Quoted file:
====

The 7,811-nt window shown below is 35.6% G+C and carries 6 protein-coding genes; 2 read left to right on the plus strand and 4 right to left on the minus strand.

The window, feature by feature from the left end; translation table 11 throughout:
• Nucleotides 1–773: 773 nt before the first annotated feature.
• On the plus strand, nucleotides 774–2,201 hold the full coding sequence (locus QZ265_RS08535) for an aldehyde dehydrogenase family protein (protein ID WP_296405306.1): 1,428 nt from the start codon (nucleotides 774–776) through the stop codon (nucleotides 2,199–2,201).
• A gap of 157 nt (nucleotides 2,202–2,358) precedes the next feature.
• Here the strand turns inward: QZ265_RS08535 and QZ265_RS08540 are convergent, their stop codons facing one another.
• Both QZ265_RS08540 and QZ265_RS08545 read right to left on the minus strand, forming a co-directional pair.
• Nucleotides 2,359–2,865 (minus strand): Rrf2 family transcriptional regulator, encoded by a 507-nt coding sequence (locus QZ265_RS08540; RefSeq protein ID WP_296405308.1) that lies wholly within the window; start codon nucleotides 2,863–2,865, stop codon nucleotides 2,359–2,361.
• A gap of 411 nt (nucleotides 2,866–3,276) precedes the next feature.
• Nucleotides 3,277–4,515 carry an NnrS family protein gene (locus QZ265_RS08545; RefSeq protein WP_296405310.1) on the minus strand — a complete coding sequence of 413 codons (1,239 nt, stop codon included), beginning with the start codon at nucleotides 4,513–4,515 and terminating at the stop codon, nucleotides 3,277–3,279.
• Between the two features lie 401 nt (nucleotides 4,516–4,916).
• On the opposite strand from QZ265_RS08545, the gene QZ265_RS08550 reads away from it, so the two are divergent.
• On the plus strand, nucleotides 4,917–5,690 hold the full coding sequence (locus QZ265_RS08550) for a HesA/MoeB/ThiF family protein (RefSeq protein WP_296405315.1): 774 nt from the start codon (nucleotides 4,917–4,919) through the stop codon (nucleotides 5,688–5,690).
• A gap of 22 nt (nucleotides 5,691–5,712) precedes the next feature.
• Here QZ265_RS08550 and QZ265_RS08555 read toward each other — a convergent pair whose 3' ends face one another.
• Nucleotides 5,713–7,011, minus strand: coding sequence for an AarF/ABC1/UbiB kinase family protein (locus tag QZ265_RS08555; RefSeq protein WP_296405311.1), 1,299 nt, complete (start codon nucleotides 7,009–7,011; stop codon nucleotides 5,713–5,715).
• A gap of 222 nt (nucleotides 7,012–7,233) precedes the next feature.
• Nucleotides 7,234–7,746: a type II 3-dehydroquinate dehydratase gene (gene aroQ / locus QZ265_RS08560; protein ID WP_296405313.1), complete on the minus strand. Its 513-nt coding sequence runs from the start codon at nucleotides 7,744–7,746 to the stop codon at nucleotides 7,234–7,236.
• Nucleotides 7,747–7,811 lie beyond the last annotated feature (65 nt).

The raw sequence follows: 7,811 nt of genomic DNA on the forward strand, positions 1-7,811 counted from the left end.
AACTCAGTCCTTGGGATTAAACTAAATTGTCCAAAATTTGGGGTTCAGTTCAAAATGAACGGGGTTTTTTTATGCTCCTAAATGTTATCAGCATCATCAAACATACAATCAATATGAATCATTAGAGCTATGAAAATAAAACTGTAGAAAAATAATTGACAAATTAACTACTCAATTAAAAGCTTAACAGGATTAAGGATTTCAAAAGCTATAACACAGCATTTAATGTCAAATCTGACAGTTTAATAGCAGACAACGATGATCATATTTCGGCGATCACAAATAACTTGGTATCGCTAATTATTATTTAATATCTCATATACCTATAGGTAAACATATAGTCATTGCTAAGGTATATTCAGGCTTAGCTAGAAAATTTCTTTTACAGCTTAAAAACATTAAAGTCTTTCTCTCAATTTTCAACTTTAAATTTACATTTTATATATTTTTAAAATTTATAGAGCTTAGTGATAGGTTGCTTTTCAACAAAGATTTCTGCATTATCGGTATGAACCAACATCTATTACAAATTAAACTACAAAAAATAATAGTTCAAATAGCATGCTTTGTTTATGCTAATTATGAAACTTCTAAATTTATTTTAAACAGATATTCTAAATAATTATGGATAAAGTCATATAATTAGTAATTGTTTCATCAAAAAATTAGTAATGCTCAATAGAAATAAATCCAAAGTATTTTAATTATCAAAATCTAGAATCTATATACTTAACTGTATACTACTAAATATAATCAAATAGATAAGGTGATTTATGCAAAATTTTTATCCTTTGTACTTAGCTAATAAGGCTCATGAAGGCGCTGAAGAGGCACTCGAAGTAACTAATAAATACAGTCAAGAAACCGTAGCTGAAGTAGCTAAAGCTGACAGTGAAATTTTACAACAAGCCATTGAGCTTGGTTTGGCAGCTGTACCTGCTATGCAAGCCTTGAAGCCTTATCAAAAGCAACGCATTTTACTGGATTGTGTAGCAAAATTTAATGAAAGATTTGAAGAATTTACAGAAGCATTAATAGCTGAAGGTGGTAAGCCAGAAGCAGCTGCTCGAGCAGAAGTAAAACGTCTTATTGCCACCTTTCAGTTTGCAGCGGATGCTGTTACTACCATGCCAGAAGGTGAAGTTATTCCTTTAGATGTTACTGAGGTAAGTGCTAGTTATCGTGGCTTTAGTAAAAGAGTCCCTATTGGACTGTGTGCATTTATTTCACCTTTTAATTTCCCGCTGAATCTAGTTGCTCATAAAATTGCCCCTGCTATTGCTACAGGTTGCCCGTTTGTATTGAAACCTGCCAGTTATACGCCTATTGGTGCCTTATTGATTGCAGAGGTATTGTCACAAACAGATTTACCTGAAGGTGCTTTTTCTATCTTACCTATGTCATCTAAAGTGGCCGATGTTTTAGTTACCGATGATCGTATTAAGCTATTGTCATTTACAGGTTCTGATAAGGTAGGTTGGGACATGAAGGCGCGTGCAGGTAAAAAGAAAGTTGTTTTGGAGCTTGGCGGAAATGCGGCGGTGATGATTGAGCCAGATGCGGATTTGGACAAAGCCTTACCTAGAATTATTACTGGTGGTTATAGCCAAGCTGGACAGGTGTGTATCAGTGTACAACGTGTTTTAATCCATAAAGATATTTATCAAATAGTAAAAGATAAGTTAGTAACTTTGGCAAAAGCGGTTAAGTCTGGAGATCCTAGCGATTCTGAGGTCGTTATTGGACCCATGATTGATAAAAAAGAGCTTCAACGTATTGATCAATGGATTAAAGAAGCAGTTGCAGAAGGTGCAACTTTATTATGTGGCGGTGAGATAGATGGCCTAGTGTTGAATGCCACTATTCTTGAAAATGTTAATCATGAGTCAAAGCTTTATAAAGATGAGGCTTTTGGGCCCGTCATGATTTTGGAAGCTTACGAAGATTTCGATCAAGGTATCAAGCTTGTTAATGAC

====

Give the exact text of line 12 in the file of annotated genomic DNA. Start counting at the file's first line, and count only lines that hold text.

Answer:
• On the opposite strand from QZ265_RS08545, the gene QZ265_RS08550 reads away from it, so the two are divergent.